Open Access Dissertation
Date of Award
Joon Sang Lee
ACCELERATED LATTICE BOLTZMANN MODEL FOR COLLOIDAL SUSPENSIONS RHEOLOGY AND INTERFACE MORPHOLOGY
Advisor: Dr. Singh Trilochan
Co-Advisor: Dr. Joon Sang Lee
Major: Mechanical Engineering
Degree: Doctor of Philosophy
Colloids are ubiquitous in the food, medical, cosmetic, polymer, water purification and pharmaceutical industries. Colloids thermal, mechanical and storage properties are highly dependent on their interface morphology and their rheological behavior.
Numerical methods provide a cheap and reliable virtual laboratory for the study of colloids. However efficiency is a major concern to address when using numerical methods for practical applications.
This work introduces the main building-blocks for an improved lattice Boltzmann-based numerical tool geared towards the study of colloidal rheology and interface morphology.
The efficiency of the proposed model is enhanced by using recently developed and validated migrating multi-block algorithms for the lattice Boltzmann method (LBM).The migrating multi-block was used to simulate single component, multi-component, multiphase and single component multiphase flows. Results were validated by
experimental, numerical and analytical solutions.
The contamination of the fluid-fluid interface influences the colloids morphology. This issue was addressed by the introduction of the hybrid LBM for surfactant-covered droplets. The module was used for the simulation of surfactant-covered droplet deformation under shear and uniaxial extensional flows respectively and under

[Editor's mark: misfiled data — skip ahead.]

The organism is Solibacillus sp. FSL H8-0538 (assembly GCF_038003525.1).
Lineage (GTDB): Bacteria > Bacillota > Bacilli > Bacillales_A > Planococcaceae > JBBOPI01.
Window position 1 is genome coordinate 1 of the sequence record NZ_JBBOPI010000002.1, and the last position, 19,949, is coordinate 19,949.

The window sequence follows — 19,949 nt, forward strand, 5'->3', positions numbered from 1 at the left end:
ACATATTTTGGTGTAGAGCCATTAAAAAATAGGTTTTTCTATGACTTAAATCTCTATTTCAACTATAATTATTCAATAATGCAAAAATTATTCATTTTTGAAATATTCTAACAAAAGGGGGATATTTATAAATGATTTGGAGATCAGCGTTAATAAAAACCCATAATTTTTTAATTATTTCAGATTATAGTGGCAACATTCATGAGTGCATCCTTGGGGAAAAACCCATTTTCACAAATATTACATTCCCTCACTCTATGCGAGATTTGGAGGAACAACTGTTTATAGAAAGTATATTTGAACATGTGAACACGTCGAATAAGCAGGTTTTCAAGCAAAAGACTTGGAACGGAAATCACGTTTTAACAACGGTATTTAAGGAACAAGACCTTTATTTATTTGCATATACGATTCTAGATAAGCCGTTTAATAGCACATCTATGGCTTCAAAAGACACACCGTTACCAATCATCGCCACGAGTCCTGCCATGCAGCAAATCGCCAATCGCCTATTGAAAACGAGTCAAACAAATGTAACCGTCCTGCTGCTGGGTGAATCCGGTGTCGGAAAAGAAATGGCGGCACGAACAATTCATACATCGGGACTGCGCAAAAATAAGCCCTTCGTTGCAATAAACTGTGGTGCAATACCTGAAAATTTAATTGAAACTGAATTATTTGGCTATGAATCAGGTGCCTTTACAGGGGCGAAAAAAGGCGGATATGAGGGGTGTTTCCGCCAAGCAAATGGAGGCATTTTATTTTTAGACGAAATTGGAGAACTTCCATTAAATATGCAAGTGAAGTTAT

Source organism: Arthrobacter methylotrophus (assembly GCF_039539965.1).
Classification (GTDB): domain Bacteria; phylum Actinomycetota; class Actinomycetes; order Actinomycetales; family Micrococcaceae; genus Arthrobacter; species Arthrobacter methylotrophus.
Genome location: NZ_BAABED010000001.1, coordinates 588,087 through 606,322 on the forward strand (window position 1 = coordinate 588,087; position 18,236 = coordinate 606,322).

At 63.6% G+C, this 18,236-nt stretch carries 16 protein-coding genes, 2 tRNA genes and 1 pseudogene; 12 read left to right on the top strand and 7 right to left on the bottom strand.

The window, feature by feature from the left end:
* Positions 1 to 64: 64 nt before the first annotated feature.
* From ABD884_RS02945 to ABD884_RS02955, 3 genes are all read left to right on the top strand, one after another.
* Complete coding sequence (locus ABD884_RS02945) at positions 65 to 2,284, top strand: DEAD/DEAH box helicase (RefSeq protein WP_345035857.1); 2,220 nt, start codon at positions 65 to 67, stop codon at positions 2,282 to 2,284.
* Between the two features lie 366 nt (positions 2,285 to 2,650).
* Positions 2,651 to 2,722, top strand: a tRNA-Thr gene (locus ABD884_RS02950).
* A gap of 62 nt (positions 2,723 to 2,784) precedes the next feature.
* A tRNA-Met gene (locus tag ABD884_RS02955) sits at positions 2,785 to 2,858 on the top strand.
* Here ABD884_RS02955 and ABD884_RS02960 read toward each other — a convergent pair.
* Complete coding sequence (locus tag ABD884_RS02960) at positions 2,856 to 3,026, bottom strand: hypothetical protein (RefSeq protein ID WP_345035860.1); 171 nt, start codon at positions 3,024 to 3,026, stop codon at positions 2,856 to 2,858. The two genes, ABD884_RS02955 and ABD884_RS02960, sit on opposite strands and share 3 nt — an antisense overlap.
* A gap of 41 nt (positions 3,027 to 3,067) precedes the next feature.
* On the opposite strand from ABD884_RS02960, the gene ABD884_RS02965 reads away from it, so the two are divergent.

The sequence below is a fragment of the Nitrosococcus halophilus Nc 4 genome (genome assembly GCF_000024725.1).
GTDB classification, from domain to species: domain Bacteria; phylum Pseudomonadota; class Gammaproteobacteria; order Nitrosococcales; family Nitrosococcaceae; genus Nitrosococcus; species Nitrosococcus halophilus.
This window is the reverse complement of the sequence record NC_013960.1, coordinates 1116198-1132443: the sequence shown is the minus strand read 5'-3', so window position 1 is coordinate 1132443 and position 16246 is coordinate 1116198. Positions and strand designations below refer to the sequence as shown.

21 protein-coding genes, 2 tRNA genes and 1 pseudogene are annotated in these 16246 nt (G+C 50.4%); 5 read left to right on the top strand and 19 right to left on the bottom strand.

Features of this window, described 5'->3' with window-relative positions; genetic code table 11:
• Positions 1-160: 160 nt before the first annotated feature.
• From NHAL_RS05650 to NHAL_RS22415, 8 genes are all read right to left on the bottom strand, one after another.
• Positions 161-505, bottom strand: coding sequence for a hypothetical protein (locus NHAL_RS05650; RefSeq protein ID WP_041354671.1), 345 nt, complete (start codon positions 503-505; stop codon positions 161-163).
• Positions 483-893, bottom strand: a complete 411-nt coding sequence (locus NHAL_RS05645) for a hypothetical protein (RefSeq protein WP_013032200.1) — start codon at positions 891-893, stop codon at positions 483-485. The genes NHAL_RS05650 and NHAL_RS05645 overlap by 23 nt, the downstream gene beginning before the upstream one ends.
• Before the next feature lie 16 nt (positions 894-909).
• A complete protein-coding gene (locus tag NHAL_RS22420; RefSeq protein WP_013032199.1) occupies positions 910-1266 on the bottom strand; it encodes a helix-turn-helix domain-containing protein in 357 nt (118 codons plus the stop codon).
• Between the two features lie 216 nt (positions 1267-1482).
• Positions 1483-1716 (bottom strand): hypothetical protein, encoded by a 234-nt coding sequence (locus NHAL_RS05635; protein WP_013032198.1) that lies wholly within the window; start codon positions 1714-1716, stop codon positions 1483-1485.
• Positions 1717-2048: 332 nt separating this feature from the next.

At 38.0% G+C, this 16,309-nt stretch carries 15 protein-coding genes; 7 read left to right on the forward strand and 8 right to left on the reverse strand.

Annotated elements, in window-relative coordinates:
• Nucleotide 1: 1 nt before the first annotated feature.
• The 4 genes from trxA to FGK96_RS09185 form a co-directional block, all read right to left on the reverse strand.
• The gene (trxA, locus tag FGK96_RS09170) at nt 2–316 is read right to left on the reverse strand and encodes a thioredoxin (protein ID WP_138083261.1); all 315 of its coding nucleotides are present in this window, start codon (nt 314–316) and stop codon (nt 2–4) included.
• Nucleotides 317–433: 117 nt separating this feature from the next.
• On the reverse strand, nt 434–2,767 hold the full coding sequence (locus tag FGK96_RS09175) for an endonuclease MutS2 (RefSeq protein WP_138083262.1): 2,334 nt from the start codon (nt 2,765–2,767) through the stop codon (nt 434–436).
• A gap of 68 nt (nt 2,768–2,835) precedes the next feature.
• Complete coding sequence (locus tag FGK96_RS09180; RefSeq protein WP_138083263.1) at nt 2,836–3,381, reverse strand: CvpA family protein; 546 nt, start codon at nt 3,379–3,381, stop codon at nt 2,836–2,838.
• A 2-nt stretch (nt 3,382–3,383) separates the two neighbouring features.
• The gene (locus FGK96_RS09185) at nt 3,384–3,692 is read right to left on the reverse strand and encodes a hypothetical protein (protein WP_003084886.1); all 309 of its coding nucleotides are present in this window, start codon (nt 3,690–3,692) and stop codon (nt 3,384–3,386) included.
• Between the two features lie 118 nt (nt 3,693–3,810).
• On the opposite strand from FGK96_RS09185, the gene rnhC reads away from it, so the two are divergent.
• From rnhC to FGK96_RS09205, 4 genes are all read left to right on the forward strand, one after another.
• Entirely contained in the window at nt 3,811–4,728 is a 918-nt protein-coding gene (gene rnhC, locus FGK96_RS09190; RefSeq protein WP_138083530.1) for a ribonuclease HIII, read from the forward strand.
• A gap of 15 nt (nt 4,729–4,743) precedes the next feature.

buoyancy. Validation with experimental and theoretical results was provided.
Colloids are non-Newtonian fluids which exhibit rich rheological behavior. The suppression of coalescence module is the part of the proposed model which facilitates the study of colloids rheology. The model results for the relative viscosity were in agreement with some analytical results.
Biological suspensions such as blood are micro-colloids by nature. The study of the blood flow in the microvasculature was heuristically approached by assuming the red blood cells as surfactant covered droplets. The effects of interfacial tension on the flow velocity and the droplet exclusion from the walls in parabolic flows were in qualitative agreement with some experimental and numerical results. The Fahraeus and the Fahraeus-Lindqvist effects were reproduced.
The proposed modules could be used separately or in combination for the study of a variety of colloids and biological suspensions problems as this was demonstrated throughout this work.
Farhat, Hassan, "Accelerated Lattice Boltzmann Method For Colloidal Suspensions Rheology And Interface Morphology" (2010). Wayne State University Dissertations. Paper 13.